More than twenty years have passed and gone, but this one memory lingers. A small child stands in a second-hand book shop. Bespectacled, nervous, excited, his eyes rove the shelves, picking out titles. Occasionally, he pulls a volume down and looks at the front, reads the back. He moves from fiction to horror to crime to science fiction. He stops, a paperback in hand. A small smile flickers across his face and he walks to the desk to pay.
With four older brothers and parents who all read for pleasure, I had the fortune to grow up in a house filled with words. Our interests ranged from science fiction and fantasy to crime and detective novels, from horror to romance, from westerns to non-fiction. Just about every subject was available in some form or another and my poor father must have spent hundreds of hours building all the shelves we needed!
It was, however, by pure chance that I discovered the writing of Roger Zelazny. The book I picked out in that second-hand store was The Guns Of Avalon, the second title in the Amber series. At the time, I didn’t know it was part of a series – I bought it because I liked the title and the cover. “Never judge a book”, right? Well, in this case I was lucky.
I paid twenty pence for that paperback. If I take it off the shelf just beside me, the price will still be visible, pencilled on the first page. When I discovered it was effectively the second chapter of a long story, I sought out the other books in the series, one by one. I remember finding the fourth book next, then the fifth and last, then the first, then the third. I read the whole epic tale. Since then, I’ve re-read it several times. I’ve acquired and read just about everything he ever wrote. Some titles I am still hunting – and will continue to do so until I find them.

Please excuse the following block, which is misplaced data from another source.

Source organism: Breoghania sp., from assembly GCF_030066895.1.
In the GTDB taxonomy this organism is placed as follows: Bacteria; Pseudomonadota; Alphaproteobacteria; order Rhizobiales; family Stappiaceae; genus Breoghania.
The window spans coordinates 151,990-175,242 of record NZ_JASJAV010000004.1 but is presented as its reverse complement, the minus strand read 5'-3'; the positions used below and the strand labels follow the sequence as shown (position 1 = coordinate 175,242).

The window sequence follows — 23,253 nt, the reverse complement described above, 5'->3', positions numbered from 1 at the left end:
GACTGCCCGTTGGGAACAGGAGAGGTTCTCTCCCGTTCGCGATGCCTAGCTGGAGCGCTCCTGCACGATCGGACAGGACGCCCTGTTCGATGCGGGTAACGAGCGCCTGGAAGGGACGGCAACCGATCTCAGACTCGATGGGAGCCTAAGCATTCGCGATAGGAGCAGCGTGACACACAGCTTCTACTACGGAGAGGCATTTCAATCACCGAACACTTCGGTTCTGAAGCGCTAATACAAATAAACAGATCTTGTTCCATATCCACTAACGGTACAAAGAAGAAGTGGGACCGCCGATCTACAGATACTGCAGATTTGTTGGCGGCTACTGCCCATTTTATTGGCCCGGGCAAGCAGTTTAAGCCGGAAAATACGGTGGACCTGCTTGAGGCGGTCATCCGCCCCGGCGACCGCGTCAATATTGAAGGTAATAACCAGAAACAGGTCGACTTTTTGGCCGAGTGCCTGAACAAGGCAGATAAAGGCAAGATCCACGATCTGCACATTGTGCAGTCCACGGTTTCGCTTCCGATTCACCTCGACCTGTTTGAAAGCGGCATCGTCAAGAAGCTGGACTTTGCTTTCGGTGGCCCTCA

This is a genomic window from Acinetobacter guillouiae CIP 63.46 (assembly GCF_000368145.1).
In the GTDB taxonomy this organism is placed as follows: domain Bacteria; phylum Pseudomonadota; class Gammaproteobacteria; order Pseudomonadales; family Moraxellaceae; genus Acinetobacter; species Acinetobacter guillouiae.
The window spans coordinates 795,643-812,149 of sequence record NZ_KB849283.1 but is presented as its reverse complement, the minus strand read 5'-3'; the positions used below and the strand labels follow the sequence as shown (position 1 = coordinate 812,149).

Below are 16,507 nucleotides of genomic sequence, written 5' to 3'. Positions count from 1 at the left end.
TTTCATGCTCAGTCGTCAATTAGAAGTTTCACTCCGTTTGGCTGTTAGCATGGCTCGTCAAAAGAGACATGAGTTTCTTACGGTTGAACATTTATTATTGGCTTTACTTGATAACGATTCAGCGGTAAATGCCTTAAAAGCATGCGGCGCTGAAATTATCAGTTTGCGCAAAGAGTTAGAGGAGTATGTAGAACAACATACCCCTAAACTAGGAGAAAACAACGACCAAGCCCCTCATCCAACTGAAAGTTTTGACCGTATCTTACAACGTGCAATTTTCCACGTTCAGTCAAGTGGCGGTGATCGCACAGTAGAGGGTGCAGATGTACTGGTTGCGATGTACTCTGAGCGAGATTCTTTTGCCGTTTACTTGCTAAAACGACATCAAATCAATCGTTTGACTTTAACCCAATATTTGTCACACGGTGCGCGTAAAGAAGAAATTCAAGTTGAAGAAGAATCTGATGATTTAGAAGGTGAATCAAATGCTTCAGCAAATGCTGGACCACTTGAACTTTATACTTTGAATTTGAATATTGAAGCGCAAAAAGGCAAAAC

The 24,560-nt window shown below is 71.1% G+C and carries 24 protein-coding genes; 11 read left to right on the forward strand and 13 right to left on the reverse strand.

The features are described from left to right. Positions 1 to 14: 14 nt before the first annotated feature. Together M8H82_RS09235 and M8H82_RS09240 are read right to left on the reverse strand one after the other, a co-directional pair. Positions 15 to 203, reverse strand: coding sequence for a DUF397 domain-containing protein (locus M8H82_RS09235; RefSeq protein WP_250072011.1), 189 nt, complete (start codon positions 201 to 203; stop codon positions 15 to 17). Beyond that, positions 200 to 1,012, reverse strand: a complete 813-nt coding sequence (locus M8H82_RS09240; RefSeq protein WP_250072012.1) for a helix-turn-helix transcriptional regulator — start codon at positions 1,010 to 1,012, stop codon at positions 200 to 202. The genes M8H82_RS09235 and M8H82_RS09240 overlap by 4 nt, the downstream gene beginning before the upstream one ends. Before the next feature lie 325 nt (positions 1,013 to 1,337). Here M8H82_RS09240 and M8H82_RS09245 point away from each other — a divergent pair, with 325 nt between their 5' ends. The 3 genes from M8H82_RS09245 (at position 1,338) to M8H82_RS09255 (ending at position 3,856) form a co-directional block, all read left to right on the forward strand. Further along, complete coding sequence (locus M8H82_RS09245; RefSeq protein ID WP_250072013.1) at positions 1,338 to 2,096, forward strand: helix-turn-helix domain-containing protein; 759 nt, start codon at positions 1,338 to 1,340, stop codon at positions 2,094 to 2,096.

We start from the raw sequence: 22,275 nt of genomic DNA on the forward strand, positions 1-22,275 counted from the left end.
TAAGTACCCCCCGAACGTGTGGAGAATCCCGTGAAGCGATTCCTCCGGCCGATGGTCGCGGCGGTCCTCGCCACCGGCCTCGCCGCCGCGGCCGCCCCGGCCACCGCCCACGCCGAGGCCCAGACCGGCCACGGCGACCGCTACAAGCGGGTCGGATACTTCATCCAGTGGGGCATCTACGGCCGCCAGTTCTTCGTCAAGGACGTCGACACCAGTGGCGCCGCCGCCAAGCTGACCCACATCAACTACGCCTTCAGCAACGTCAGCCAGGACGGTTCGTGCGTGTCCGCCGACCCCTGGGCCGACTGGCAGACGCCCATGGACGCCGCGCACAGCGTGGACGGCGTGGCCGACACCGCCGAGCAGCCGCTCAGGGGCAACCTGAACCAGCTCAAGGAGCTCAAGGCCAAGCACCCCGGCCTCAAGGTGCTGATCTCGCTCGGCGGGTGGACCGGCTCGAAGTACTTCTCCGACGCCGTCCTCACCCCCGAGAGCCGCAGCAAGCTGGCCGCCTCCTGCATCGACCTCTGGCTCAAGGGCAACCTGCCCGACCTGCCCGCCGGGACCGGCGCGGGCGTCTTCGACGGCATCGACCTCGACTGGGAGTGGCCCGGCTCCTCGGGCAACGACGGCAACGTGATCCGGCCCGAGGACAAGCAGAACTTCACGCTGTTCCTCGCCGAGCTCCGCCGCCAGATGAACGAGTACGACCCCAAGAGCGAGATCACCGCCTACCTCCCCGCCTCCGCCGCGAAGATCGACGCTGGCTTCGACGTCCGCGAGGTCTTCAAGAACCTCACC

There’s a magic in Zelazny’s writing that I have rarely experienced elsewhere. Quite apart from the well-researched backgrounds, for example the mythologies he used in Lord of Light or Eye of Cat, there is poetry in his style. He somehow managed to draw pictures with words, to create characters so real that one can almost hear their voices, to inject dark humour or real emotion where it was least expected and most effective. His stories transport a reader to other places, other universes where the strange is mundane. Some remain here in our world, with a touch of magic to spark the imagination. Normal people find themselves in unbelievable situations; remarkable people struggle against their past or fight for a better future. His ideas cover such a vast range of subjects and concepts that they leave a reader contemplating more than just a tale, without becoming heavy or overly philosophical.
Even though I’ve always loved writing, it was Zelazny’s gift for expression that inspired me to do more than just dream of one day being a writer. That dream is still a long way off, I would imagine, but the stories he wrote, the worlds he created and more than anything his beautiful writing style are all inspirations for me. It’s just such a shame we lost him so early. He was irreplaceable.